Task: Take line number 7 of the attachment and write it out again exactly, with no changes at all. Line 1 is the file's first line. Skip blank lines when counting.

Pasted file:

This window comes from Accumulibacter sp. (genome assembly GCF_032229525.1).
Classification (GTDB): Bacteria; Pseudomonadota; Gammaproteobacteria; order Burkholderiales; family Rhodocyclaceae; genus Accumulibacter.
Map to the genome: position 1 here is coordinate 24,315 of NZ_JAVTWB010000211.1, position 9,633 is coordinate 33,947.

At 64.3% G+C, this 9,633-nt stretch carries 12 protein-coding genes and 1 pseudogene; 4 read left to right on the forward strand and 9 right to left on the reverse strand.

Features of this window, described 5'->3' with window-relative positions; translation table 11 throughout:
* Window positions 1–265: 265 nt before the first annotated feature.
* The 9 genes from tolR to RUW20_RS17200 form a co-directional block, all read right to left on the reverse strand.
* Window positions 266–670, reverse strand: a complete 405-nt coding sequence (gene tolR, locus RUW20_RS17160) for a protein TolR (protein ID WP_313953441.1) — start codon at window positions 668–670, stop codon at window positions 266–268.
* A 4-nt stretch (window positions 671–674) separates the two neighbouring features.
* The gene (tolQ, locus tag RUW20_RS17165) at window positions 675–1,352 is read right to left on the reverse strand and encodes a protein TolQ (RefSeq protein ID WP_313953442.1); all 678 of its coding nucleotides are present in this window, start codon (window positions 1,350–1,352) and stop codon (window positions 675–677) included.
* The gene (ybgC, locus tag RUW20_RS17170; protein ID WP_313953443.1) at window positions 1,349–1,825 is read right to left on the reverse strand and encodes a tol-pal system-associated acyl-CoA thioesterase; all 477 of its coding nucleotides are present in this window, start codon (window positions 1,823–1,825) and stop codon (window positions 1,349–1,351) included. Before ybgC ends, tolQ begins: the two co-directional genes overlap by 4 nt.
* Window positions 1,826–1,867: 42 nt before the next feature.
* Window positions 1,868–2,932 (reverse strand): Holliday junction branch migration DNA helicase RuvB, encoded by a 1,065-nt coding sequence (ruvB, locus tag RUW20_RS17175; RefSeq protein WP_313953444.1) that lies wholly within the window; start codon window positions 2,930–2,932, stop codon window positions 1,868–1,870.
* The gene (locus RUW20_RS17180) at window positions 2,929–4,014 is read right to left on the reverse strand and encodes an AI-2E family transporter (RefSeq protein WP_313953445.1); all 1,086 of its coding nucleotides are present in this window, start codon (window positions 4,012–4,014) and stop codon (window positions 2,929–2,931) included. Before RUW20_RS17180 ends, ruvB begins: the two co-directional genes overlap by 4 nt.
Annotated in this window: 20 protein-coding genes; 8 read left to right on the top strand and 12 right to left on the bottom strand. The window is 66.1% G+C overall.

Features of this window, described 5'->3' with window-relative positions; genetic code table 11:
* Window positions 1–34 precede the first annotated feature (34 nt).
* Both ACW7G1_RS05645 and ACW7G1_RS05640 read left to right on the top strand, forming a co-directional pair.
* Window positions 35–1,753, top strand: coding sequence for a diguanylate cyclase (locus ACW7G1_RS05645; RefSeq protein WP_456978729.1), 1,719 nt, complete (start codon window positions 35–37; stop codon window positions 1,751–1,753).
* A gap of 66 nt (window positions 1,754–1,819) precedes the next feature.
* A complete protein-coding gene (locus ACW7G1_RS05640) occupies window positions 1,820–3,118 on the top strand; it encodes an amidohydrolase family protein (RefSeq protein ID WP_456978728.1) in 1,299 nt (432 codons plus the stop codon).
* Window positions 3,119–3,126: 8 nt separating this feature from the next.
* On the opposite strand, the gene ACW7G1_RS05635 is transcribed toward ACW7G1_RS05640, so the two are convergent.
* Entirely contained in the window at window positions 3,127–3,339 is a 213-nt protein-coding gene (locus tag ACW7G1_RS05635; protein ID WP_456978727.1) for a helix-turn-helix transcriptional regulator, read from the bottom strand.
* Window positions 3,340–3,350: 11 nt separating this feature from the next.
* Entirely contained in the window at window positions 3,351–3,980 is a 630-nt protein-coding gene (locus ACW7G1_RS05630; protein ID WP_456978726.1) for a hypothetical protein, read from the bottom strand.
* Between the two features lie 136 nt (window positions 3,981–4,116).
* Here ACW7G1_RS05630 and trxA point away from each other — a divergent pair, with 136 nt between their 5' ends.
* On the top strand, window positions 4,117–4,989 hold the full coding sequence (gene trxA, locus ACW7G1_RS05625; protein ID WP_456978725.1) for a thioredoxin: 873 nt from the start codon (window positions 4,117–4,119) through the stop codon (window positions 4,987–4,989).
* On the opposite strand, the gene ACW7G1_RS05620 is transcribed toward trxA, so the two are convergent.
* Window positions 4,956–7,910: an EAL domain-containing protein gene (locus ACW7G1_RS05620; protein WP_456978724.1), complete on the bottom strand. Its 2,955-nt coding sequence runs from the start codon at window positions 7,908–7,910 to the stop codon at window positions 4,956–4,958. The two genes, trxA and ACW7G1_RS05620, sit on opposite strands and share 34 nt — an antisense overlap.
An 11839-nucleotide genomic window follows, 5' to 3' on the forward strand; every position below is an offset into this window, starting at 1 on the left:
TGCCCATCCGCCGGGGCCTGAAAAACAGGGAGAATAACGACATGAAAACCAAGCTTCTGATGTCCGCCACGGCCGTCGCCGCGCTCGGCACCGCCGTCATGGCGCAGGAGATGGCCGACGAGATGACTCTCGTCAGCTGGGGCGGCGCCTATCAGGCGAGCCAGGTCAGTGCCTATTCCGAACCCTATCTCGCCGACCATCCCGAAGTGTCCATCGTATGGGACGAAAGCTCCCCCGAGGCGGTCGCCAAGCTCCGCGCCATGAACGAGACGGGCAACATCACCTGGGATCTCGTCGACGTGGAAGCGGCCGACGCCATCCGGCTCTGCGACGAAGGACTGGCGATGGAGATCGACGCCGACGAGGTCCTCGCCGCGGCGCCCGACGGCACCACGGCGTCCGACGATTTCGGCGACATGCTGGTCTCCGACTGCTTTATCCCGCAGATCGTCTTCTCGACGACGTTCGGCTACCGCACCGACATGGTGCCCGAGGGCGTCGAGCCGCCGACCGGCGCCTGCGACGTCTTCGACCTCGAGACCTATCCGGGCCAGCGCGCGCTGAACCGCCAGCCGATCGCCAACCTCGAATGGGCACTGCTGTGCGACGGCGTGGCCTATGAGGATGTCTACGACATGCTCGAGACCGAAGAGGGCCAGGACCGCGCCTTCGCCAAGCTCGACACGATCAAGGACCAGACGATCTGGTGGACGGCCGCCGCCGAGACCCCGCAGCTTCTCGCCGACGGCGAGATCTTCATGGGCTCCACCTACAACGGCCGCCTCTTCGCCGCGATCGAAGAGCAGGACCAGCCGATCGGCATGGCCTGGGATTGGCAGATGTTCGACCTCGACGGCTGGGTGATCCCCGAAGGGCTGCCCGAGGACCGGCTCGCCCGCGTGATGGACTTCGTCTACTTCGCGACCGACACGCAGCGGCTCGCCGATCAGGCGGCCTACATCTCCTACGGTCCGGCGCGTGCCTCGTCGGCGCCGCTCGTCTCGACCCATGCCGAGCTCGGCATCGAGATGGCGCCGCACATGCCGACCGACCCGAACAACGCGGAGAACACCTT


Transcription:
* The 9 genes from tolR to RUW20_RS17200 form a co-directional block, all read right to left on the reverse strand.